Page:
Kara Bonham was already struggling with alcohol consumption, depression and anxiety when the pandemic forced her life into overdrive.
She had a high-stress job as a first responder in Fort Collins. On top of that, her older sister, who also struggles with alcohol, had recently been diagnosed with end-stage liver failure.
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As Bonham saw it, her options were to continue drinking alone in her apartment — an easy decision, she notes, because liquor stores were still open — “or I could make the decision to pursue recovery and make it a very serious, lifelong decision.”
Bonham opted for the latter and turned to a familiar space for help: The Phoenix, a nonprofit gym that offers free workout classes and outdoor excursions for participants who have been sober for at least 48 hours.
When Bonham had tried to get sober two years ago, she drove three hours roundtrip in traffic to work out at the organization’s downtown Denver location. (A Phoenix outpost has since opened in Fort Collins.) She quickly realized the commute wasn’t sustainable, and within a month of stopping the classes she began drinking again.
Connecting to the community was a lot easier this spring: Bonham simply logged in to the livestreamed classes from her computer.
“When you’re new to recovery, the effort that it takes just to get up—and get dressed, and get out of bed, and move, and go to a location—sometimes feels like the hardest thing in the world,” the 35-year-old says. “I knew all I had to do was sign on to my computer… that got me through some really hard days.” She’s been sober since April 1.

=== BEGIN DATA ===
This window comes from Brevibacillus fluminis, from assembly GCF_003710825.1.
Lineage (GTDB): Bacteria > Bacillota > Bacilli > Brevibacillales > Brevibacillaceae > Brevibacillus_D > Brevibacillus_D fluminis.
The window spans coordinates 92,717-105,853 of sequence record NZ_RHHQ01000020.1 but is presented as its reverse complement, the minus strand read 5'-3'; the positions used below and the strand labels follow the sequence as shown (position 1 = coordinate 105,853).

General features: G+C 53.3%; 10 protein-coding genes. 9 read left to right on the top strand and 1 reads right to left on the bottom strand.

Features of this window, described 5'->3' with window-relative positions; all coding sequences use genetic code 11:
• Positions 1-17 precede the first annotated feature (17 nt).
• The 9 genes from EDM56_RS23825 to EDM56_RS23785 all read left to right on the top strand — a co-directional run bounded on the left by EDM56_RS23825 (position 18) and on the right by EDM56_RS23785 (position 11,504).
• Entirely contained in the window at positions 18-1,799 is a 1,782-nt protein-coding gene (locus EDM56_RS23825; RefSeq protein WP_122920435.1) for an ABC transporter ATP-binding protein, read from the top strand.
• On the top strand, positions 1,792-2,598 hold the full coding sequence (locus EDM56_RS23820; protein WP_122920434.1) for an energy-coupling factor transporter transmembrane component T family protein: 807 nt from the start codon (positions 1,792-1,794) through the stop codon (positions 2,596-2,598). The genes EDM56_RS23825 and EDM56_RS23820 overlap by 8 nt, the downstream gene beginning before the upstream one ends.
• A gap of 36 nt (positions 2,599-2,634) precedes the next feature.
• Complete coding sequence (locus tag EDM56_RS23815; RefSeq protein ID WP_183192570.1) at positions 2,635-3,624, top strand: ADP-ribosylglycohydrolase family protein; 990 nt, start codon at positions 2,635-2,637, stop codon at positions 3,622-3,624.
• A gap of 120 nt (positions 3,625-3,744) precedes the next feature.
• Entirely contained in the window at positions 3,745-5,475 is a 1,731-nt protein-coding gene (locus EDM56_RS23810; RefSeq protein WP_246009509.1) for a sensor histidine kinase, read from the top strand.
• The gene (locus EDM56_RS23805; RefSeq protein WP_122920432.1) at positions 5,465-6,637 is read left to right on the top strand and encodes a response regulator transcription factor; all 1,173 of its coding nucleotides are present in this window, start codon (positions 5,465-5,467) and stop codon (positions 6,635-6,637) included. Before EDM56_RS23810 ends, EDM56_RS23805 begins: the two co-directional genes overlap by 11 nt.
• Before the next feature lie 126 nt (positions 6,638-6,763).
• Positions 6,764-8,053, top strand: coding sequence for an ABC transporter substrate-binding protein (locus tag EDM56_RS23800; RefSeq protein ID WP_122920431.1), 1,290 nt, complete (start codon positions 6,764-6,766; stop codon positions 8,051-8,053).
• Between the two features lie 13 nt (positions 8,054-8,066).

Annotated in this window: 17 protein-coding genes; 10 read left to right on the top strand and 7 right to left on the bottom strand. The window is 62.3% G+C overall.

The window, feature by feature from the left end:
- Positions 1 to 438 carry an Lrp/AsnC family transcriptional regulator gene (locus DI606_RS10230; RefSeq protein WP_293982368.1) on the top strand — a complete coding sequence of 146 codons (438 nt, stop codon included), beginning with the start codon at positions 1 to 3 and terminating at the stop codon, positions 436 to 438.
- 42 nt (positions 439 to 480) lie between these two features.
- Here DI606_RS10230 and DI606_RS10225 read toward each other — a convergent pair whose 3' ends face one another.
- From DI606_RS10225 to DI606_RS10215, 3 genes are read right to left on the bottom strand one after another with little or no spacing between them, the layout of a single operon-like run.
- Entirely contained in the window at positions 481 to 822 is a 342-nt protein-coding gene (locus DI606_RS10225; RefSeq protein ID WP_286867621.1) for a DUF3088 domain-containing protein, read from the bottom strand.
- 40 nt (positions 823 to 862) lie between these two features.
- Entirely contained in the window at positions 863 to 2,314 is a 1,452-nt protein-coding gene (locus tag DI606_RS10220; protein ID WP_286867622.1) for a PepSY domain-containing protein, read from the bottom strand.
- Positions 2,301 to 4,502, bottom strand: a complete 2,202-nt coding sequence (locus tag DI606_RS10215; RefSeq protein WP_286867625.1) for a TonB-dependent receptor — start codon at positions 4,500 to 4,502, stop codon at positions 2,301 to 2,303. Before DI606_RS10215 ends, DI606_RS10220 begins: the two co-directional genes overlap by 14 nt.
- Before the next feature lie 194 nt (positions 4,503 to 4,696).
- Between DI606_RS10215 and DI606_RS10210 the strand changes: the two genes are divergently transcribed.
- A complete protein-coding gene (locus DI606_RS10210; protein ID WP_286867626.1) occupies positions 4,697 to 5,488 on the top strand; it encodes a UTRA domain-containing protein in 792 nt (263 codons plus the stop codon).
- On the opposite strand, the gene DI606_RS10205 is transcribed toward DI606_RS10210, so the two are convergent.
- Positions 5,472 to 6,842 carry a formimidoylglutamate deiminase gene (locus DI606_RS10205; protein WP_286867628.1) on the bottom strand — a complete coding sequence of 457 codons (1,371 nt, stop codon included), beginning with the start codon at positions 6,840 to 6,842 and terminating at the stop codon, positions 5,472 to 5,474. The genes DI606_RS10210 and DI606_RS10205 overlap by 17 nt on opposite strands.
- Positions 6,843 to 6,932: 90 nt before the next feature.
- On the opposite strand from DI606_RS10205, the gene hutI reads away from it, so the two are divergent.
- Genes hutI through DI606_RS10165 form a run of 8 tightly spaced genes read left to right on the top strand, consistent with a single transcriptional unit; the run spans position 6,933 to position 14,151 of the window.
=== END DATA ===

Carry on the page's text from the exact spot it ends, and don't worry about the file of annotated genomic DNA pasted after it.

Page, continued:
Even AA took its programs online
Like much of the world, substance use recovery programs had to pivot during the coronavirus-induced shutdown, moving the majority of their programming online. Private and group therapy sessions (limited to sizes that would fit on a single screen) were suddenly happening over Zoom; clinicians in rural areas were connecting with clients over the phone; even the Alcoholics and Narcotics Anonymous communities took their 12-step programs online.
“The ability to still connect with providers was really reassuring,” says Jennifer Silva, chief clinical officer of intensive services at San Luis Valley Behavioral Health Group, a community mental health center that serves seven counties in south-central Colorado. “There was a lot of anxiety around COVID already, but not having to come in and be around others was a huge relief… I think [that] took a lot of anxiety away.”
While residential programs had to reduce their capacities in response to physical distancing, and drug testing has remained a bit of a question mark, mobile and virtual services have surged. Preexisting mobile units have continued to provide medication-assisted treatment to individuals in areas across the state. Outpatient services have experienced a near-total shift to telehealth (both video and phone). And as recovery providers have acclimatized to the practice, they’ve discovered numerous benefits to the modifications.